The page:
The remarkable navigation abilities of dung beetles have long surprised scientists, despite the relatively small sizes of their brains. After dung beetles collect the dung, they do a little dance on top of it before moving it in a straight line to their destination. The dancing was never thought to be significant, but now we know better. It now seems that the dung beetle get its bearings as it dances around in circles, looking at the stars.
This behavior first led researchers to hypothesize that the beetles might be using the sky to navigate. During the day, it was easy to see that they were using a pattern of polarized light around the sun in order to navigate. But how they continued to navigate at night was not so clear. Some scientists held to the hypothesis that they might be using the moon.
To test the hypothesis, researchers led by Marie Dacke conducted a variety of different experiments. They set up a circular arena with high walls in South Africa, blocking out views of everything but the sky. They then timed dung beetles on how long they took to cross the arena. The beetles were tested in different conditions: with the moon out, with no moon, and with an overcast sky. Some of the beetles were equipped with cardboard caps which forced their eyes downward, so they weren’t able to see the sky at all under any conditions.
What the researchers found was that dung beetles had a tough time staying in a straight line when there were clouds obscuring the sky and when they were wearing the caps. But, when there was a clear sky with no moon, the beetles were still able to navigate correctly. This led to the idea that they were using stars to navigate. Dacke said, “We thought that they could be using the stars [for orientation], but dung beetles have such small eyes that they don’t have the resolution, or sensitivity, to see individual stars.”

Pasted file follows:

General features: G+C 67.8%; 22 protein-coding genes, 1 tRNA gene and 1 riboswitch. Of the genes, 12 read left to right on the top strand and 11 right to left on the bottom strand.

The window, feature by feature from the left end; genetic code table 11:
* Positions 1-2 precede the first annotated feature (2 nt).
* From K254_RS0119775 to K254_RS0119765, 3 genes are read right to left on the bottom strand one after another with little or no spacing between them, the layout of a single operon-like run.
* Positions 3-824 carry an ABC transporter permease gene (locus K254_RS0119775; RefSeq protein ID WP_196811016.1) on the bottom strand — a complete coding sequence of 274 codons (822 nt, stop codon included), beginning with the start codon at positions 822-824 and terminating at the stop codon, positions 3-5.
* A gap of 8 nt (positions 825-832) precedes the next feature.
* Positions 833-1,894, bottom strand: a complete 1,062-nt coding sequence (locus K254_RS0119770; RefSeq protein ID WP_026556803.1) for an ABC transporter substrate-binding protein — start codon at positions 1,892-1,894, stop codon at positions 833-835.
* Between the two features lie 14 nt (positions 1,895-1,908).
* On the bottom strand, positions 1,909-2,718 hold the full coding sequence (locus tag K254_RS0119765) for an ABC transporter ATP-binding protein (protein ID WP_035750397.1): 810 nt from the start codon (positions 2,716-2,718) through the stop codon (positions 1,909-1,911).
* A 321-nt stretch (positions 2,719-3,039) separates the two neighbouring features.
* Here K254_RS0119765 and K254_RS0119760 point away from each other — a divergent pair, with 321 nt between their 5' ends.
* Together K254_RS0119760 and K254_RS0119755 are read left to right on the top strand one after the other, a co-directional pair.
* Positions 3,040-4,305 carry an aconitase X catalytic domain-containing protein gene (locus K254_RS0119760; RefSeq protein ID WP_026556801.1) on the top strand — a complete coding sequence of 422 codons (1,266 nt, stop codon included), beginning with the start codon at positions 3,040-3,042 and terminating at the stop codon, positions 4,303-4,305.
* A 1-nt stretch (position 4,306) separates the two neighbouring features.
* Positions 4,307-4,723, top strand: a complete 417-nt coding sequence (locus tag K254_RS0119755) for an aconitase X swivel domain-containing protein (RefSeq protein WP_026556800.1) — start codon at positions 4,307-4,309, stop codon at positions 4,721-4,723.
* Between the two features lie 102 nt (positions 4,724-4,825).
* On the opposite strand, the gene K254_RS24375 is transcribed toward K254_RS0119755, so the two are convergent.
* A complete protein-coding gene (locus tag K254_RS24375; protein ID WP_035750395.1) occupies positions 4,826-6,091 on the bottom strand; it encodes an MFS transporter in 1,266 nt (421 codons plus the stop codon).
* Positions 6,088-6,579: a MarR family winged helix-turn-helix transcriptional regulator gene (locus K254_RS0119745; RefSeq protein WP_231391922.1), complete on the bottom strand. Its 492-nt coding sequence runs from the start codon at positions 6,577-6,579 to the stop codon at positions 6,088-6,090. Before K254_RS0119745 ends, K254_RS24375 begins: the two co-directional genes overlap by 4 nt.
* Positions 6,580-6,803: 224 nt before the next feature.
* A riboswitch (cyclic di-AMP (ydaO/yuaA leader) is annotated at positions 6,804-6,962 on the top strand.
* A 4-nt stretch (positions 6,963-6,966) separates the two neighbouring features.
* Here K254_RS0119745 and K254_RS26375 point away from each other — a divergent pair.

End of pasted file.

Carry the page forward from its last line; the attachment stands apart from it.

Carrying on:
The researchers repeated the experiments under slightly different conditions. They moved the arena to a planetarium where they were able to control which stars the dung beetles were able to see. Once again, some of the beetles wore caps. This time, they showed the beetles the brightest stars, showed only the Milky Way, and then showed the entire sky. What they found was that the beetles were slow to cross the arena when the brightest stars were visible, but they crossed at normal speed when only the Milky Way was visible and when the entire sky was visible. The beetles with caps had difficulty crossing no matter what.
The researchers concluded that the beetles must be using the Milky Way in order to navigate. This falls in line with the findings of a similar experiment that used a different type of dung beetle which was unable to move in a straight line when the Milky Way wasn’t visible.
Of course, in the Northern Hemisphere, the Milky Way is less distinct than in the Southern Hemisphere, and it’s possible that dung beetles in the Northern Hemisphere are using a different light gradient than the southern beetles. But the revelation that southern beetles are able to use the Milky Way to navigate is big news from the animal kingdom. They are the first insects known to use the stars for navigation.
The ability to roll a ball of dung in a straight line is crucial for the survival of dung beetles. After they create a ball of dung, they have to roll it away from the pile as quickly as possible to avoid having their prize stolen by one of their peers. They don’t have time to wander around or accidentally circle back to the pile; they have to get out of there fast. Once the pile of dung is a safe distance away, the dung beetle will bury it and it becomes food for the beetle’s offspring.